Clambering onto the stage before a virtually empty auditorium, Dome Sukwong wears a look of quiet resignation - the look of a fighter who knows he's up against impossible odds.
"Thanks for turning out in such numbers," says Mr. Dome, smiling at the irony of his own words. About 30 spectators have come for a film festival celebrating the work of Ratana Pestonji, one of Thailand's best-known film makers from the 1960s.
A few hundred feet from where he is making his lonely "last stand" on behalf of Mr. Pestonji's films, swarms of shoppers mill excitedly around four shiny new cars displayed at a downtown shopping complex.
The contrast is striking. After a decade of helter-skelter development, and eroded by a flood of imported goods and profit-motivated economic growth, Thailand's traditional culture is being swept aside. It is being replaced by a new "culture" centered on business, money, and status. Nowhere are the pressures of change more visible than in the capital, Bangkok.
While Thai cinema is relegated to the netherworld of subculture, American films dominate. At one Bangkok theater, demand for tickets to the film "Independence Day" was so great that 2 out of 3 screens here were showing the American blockbuster.
Against such odds, Dome can only shrug his shoulders in despair. "Most of the new urban middle class show little interest in Thai films," he says. "They're more interested in the latest offerings from Hollywood."
Frustration at the disinterest in Thai arts and culture is echoed across the artistic spectrum. Siowchan Ramphrai, a Thai journalist, laments the lack of support for home-grown writers. "Why isn't the government paying more attention to promoting good literature and other life-enriching pursuits like culture and the arts?" she complains. "Of course, the politicians' main focus ... is on the economy. Are they not aware that our indigenous culture is being transformed...?"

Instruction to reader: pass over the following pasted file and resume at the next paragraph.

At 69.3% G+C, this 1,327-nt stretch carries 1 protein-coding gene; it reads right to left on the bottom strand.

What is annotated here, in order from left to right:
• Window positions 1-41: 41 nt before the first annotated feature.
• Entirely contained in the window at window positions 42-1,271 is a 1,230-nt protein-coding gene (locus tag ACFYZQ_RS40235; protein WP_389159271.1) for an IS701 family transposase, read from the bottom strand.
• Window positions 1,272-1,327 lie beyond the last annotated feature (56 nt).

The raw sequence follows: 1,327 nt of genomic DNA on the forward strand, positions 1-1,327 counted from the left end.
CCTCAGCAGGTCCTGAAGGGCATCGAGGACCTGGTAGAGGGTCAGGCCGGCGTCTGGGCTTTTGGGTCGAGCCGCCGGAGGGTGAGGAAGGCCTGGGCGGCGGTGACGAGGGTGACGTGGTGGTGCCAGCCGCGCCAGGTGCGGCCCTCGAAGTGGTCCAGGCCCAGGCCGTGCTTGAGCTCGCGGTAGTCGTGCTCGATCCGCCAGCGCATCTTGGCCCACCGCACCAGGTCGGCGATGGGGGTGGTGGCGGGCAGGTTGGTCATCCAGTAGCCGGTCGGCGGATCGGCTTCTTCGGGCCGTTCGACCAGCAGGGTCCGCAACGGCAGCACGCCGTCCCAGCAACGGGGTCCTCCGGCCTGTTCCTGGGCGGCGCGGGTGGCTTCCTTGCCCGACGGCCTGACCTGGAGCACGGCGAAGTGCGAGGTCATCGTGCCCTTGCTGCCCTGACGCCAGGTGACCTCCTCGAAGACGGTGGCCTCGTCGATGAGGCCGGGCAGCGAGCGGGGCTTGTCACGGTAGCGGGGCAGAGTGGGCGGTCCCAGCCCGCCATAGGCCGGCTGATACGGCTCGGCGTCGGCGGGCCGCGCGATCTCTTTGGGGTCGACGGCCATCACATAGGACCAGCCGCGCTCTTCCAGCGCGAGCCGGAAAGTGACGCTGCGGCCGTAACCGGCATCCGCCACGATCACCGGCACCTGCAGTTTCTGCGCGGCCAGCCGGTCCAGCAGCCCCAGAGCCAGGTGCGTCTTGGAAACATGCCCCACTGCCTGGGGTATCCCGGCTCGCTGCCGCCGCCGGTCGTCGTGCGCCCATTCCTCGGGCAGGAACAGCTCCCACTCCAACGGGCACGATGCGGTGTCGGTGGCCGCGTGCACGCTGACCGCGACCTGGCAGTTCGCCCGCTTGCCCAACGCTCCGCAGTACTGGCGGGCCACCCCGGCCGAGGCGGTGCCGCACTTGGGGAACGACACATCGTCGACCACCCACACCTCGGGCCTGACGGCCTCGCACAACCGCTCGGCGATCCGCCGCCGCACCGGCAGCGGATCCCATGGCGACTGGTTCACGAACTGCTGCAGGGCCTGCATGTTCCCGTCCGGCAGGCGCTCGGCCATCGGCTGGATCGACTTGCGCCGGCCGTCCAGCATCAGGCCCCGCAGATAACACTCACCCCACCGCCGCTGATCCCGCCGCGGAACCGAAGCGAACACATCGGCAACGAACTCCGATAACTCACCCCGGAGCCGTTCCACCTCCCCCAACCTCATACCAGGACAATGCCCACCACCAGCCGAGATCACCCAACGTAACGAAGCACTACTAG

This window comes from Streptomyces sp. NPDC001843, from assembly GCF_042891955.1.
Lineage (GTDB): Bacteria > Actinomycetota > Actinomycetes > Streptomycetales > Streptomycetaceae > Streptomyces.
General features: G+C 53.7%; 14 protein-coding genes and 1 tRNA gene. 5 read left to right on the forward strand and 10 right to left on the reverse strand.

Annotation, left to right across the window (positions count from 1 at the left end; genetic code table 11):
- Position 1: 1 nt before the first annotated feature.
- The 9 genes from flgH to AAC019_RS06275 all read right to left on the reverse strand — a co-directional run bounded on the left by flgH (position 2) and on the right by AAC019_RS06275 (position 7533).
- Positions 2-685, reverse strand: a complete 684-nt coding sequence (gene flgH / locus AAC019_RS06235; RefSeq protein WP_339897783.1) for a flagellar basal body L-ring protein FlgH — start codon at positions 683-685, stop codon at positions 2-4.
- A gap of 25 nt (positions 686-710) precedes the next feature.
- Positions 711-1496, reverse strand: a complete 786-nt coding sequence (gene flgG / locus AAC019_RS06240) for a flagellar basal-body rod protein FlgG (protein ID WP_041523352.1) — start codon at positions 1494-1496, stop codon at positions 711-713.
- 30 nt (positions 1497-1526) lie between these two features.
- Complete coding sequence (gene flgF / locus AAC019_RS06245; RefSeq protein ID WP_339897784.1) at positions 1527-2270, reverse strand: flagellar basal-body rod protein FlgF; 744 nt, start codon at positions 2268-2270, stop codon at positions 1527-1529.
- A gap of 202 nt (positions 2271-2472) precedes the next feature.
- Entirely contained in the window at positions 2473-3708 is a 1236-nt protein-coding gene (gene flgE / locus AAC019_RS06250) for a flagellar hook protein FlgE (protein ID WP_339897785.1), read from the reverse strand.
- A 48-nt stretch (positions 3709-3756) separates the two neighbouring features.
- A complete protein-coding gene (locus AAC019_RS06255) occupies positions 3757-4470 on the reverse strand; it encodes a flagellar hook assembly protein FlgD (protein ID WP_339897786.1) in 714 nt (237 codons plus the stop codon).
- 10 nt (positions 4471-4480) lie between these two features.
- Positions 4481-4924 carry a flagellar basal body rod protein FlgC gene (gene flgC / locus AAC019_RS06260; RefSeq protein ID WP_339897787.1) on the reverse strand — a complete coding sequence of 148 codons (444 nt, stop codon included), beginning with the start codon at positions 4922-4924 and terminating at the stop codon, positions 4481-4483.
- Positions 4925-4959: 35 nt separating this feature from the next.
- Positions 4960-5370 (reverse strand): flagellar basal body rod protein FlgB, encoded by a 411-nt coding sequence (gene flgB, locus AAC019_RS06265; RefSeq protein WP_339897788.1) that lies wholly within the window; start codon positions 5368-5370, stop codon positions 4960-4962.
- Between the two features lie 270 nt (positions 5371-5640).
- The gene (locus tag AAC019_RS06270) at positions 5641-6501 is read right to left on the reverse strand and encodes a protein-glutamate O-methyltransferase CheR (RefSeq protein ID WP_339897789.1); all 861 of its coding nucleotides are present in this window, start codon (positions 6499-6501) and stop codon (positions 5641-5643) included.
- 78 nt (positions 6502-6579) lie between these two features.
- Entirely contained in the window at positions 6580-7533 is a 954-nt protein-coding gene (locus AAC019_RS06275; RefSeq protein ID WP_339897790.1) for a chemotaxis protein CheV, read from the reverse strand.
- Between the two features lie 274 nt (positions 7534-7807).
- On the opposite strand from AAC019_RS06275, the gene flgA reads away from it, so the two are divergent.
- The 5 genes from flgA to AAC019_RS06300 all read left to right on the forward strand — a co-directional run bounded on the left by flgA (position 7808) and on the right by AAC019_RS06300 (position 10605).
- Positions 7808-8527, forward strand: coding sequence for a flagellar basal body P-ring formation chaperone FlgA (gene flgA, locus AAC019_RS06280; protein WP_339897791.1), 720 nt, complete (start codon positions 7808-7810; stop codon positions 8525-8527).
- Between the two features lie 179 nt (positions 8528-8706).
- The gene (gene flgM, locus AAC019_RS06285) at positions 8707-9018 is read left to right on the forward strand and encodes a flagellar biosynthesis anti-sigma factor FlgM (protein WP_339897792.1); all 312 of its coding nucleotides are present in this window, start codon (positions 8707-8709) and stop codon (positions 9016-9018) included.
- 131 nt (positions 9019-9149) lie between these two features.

To some, the transformation of Thai society threatens the very fabric of the nation. Foremost among the advocates of a return to more traditional values is Sulak Sivaraksa, a leading Thai intellectual and founder of the Bangkok-based Asian Cultural Forum. "The Thai elite worship the new demonic consumerism, but of course it is not unique to this country," says the social critic, who recalls being refused entry into a major hotel because he was wearing a traditional Thai outfit. "They didn't let me in because I was wearing sandals. But in Thailand it was once normal for people to wear sandals."
It's not just the elite who are being affected. Value changes resulting from new lifestyles and new expectations are most striking among the young. Take Nisakorn Boonlert, a first year student at Bangkok's St. Theresa's International Business School. Freshly arrived from the provinces, she quickly learned the priorities of Bangkok's business culture. "I want to get through this business college as fast as possible so I can start earning money," she says.
"She's typical of the new generation," complains her uncle. "Her parents know all the steps of the traditional dances, but she doesn't know any."